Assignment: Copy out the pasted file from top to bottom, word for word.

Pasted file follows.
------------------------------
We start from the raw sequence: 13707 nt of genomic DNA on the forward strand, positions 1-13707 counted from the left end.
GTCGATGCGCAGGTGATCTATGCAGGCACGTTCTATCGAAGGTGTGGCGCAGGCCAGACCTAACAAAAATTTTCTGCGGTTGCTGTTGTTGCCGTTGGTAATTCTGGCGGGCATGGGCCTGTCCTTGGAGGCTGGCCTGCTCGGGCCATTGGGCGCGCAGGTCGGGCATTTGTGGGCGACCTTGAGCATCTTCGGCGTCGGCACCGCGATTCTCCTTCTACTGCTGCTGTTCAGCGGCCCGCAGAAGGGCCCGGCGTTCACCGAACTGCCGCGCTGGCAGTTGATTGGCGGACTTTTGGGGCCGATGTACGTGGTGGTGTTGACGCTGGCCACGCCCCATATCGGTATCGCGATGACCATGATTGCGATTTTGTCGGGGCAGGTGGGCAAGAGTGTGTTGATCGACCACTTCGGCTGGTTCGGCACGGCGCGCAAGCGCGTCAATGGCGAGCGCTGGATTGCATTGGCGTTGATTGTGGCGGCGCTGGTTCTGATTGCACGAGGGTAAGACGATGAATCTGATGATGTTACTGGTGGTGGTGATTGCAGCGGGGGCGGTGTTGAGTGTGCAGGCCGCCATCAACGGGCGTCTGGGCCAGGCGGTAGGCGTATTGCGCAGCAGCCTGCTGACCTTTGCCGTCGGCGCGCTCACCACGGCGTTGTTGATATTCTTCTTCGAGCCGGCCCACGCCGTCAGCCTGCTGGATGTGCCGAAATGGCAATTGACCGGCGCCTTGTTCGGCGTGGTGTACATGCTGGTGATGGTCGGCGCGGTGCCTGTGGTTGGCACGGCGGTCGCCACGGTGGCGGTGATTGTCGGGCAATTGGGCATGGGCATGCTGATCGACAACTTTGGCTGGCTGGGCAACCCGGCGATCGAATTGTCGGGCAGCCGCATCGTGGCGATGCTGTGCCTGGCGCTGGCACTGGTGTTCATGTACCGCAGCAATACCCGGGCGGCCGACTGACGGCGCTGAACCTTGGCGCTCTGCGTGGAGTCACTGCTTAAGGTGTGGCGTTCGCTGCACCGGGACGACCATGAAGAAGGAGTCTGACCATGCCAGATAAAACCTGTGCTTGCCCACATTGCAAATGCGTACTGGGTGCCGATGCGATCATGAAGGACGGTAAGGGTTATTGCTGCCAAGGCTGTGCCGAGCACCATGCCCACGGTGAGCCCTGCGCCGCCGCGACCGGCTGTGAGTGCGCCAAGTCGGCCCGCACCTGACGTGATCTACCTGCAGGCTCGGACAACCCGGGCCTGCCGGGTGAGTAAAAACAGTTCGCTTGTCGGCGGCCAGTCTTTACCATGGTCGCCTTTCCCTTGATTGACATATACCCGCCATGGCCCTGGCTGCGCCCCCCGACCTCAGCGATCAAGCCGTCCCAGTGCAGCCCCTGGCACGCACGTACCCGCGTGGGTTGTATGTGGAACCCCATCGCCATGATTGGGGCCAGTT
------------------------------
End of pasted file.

We start from the raw sequence: 13707 nt of genomic DNA on the forward strand, positions 1-13707 counted from the left end.
GTCGATGCGCAGGTGATCTATGCAGGCACGTTCTATCGAAGGTGTGGCGCAGGCCAGACCTAACAAAAATTTTCTGCGGTTGCTGTTGTTGCCGTTGGTAATTCTGGCGGGCATGGGCCTGTCCTTGGAGGCTGGCCTGCTCGGGCCATTGGGCGCGCAGGTCGGGCATTTGTGGGCGACCTTGAGCATCTTCGGCGTCGGCACCGCGATTCTCCTTCTACTGCTGCTGTTCAGCGGCCCGCAGAAGGGCCCGGCGTTCACCGAACTGCCGCGCTGGCAGTTGATTGGCGGACTTTTGGGGCCGATGTACGTGGTGGTGTTGACGCTGGCCACGCCCCATATCGGTATCGCGATGACCATGATTGCGATTTTGTCGGGGCAGGTGGGCAAGAGTGTGTTGATCGACCACTTCGGCTGGTTCGGCACGGCGCGCAAGCGCGTCAATGGCGAGCGCTGGATTGCATTGGCGTTGATTGTGGCGGCGCTGGTTCTGATTGCACGAGGGTAAGACGATGAATCTGATGATGTTACTGGTGGTGGTGATTGCAGCGGGGGCGGTGTTGAGTGTGCAGGCCGCCATCAACGGGCGTCTGGGCCAGGCGGTAGGCGTATTGCGCAGCAGCCTGCTGACCTTTGCCGTCGGCGCGCTCACCACGGCGTTGTTGATATTCTTCTTCGAGCCGGCCCACGCCGTCAGCCTGCTGGATGTGCCGAAATGGCAATTGACCGGCGCCTTGTTCGGCGTGGTGTACATGCTGGTGATGGTCGGCGCGGTGCCTGTGGTTGGCACGGCGGTCGCCACGGTGGCGGTGATTGTCGGGCAATTGGGCATGGGCATGCTGATCGACAACTTTGGCTGGCTGGGCAACCCGGCGATCGAATTGTCGGGCAGCCGCATCGTGGCGATGCTGTGCCTGGCGCTGGCACTGGTGTTCATGTACCGCAGCAATACCCGGGCGGCCGACTGACGGCGCTGAACCTTGGCGCTCTGCGTGGAGTCACTGCTTAAGGTGTGGCGTTCGCTGCACCGGGACGACCATGAAGAAGGAGTCTGACCATGCCAGATAAAACCTGTGCTTGCCCACATTGCAAATGCGTACTGGGTGCCGATGCGATCATGAAGGACGGTAAGGGTTATTGCTGCCAAGGCTGTGCCGAGCACCATGCCCACGGTGAGCCCTGCGCCGCCGCGACCGGCTGTGAGTGCGCCAAGTCGGCCCGCACCTGACGTGATCTACCTGCAGGCTCGGACAACCCGGGCCTGCCGGGTGAGTAAAAACAGTTCGCTTGTCGGCGGCCAGTCTTTACCATGGTCGCCTTTCCCTTGATTGACATATACCCGCCATGGCCCTGGCTGCGCCCCCCGACCTCAGCGATCAAGCCGTCCCAGTGCAGCCCCTGGCACGCACGTACCCGCGTGGGTTGTATGTGGAACCCCATCGCCATGATTGGGGCCAGTT